Peanut brittle is just part of Christmas in my family. Every year we make several batches around the holidays. But we’ve always used an old school recipe from my mother’s great aunt Matilda. And it’s always perfect.
But it’s also not the easiest stuff to make. It takes a little finesse and can be a little hard to cook with just one person.
For the last several years, I’ve heard from readers about making peanut brittle in the microwave. And honestly, I was quite skeptical. This highly precise method that I’m used to just didn’t seem like it would work well in the microwave – of all things.
When another friend mentioned the microwave version a few weeks back, I broke down and said, “Well, send me the dang recipe. I guess I’ll have to try it.”
And y’all… I’m so glad I did.
Don’t tell my mom, but I’m not sure I’ll ever make peanut brittle the old way again. It’s SO much easier and tastes exactly the same.
Seriously. No one will ever know you made this in a microwave.
But as with everything, there are a few quirks. So this quick list of tips will help you make the BEST microwave peanut brittle you’ve ever had.
This is a big one. Different wattage microwaves will take varying amounts of time. I used a 1650 watt microwave to develop this recipe. This variance will happen in the last cooking after you’ve added the peanuts and butter. And this is why I still recommend having a candy or instant read thermometer to ensure the sugar mixture gets to between 300 and 310°F. This is what’s known as the hard crack stage in candy making and it’s what will give you that crunchy sugar texture you want. Cooking it below means it will be sticky and chewy – more caramely.
Does humidity effect peanut brittle?
Yes. Yes, it does. Rainy, humid days mean sticky, chewy brittle. Cooking it a few degrees above the recommended temp will help.
Humidity will also make brittle sticky after it’s been made. So I recommend storing it in an airtight container right on the counter.
Do I have to use a candy thermometer when making peanut brittle?
If you like living on the edge and don’t mind wasting some ingredients, nope. You sure don’t. But if you want to make sure each batch turns out perfectly, I certainly recommend a thermometer. It doesn’t necessarily have to be a candy thermometer, though. My instant read thermometer measure up high enough to be able to use that and it’s so much easier than using a bulk candy thermometer. Plus, you need one in your kitchen drawer anyway.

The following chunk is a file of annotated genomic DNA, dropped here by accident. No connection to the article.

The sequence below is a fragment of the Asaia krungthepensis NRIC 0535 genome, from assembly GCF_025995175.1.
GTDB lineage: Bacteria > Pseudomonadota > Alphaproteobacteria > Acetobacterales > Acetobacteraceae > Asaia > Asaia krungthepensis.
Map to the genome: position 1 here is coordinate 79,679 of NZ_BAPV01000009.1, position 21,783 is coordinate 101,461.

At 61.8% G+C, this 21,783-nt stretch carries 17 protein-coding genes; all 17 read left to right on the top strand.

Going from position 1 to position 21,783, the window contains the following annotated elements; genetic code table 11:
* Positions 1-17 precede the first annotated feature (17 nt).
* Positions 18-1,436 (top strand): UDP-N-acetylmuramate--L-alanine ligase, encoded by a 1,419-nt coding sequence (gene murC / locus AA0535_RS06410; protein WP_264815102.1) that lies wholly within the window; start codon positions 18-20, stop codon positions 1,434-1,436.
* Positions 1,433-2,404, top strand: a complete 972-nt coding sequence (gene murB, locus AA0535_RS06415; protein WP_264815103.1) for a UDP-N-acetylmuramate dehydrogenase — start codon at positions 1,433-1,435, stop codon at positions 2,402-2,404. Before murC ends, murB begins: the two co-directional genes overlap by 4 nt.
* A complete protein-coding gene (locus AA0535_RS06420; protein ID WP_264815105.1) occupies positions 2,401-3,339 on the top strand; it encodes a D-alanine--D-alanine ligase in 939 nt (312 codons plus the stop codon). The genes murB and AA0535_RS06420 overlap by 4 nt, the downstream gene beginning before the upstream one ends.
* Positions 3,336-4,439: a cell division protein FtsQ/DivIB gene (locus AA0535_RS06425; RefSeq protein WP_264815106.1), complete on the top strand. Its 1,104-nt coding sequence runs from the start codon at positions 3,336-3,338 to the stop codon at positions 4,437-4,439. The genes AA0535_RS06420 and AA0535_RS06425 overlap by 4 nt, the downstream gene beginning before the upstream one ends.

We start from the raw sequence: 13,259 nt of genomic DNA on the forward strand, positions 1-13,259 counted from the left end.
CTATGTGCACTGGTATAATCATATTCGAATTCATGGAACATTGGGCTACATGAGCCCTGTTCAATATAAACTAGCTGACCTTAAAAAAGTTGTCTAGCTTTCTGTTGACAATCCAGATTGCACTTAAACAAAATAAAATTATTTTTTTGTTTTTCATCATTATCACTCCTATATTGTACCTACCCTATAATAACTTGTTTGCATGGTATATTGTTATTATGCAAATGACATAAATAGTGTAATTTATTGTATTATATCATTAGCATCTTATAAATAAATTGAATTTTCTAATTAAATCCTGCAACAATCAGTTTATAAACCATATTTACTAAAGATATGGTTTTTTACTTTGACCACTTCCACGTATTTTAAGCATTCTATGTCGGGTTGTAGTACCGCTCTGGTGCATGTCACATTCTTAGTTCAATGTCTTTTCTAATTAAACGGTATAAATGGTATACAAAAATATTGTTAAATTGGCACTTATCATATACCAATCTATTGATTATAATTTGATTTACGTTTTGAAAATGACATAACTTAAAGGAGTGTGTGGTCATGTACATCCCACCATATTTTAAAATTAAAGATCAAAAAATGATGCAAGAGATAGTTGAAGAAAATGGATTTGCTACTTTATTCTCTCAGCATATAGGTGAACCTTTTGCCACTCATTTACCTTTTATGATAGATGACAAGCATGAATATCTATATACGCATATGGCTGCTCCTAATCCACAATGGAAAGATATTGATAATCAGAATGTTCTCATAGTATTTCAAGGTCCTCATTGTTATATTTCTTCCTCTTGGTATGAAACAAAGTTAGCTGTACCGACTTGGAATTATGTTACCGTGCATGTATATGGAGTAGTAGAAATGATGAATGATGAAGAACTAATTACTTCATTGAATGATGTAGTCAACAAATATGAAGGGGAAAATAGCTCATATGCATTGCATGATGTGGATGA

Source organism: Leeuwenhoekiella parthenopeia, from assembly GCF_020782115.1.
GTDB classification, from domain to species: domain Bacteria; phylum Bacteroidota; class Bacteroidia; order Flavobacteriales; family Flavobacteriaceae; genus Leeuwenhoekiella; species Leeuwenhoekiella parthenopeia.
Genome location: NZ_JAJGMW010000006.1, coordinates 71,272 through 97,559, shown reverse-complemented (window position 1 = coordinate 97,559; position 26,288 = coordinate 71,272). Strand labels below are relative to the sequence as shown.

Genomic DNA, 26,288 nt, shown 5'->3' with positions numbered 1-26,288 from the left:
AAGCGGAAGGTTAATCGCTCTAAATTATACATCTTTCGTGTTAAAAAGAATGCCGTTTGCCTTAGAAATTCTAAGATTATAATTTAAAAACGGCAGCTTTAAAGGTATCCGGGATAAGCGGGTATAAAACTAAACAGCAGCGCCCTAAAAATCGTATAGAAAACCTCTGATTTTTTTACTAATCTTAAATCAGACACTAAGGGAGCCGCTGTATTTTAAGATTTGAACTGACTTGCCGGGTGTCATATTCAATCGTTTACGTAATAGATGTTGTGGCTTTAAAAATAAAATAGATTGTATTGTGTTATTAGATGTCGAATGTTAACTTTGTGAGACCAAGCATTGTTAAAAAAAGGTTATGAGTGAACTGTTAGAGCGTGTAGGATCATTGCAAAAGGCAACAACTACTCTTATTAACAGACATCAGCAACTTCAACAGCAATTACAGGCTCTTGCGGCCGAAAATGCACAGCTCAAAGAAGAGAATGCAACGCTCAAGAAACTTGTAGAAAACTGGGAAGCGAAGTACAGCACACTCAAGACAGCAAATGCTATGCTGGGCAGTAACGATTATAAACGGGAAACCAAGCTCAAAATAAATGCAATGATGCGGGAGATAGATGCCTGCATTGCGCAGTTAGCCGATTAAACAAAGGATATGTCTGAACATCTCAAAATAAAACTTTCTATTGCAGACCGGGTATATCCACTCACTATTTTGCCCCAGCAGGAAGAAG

There is always some degree of risk when making any kind of candy and using molten sugar. Those of you with hot sugar burns know what I mean. But don’t be afraid. Just be prepared. Have everything measured out and ready to go. Sometimes it’s also good to have an extra set of hands.
Be sure to use a microwave safe bowl. Bowls safe for microwave use won’t get hot when used, so it makes the process easier. With that being said, I always recommend oven mitts when transferring the bowl of sugar to and from the microwave.
Microwave Peanut Brittle
- 1 cup sugar
- 1/2 cup light corn syrup
- 1 1/2 cups raw peanuts
- 1 tablespoon unsalted butter
- 1 teaspoon vanilla extract
- 1 1/2 teaspoons baking soda
- Line a large baking sheet with aluminum foil and spray it with nonstick cooking spray. Set aside.
- In large microwave safe glass bowl, stir together the sugar and corn syrup.
- Microwave the mixture for 4 minutes. The sugar will boil. Carefully add the peanuts and butter and use a heatproof utensil to stir to combine.
- Return the bowl to the microwave and cook for an additional 3 to 5 minutes – or until caramel colored. The mixture will need to reach between 300 and 310°F – the hard crack stage.
- Remove from the microwave and add the vanilla and baking soda and stir quickly to combine. The mixture will foam up. Stir just enough to get all the baking soda combined, but don't over stir. The bubbles/foam is what give the brittle the lighter honeycomb texture and stirring too much will work all those out of the mixture.
- Quickly and carefully pour the mixture onto the prepared pan. Use a silicone spatula sprayed with nonstick cooking spray to spread the brittle evenly. Allow to cool completely before breaking into pieces. Store in an airtight container.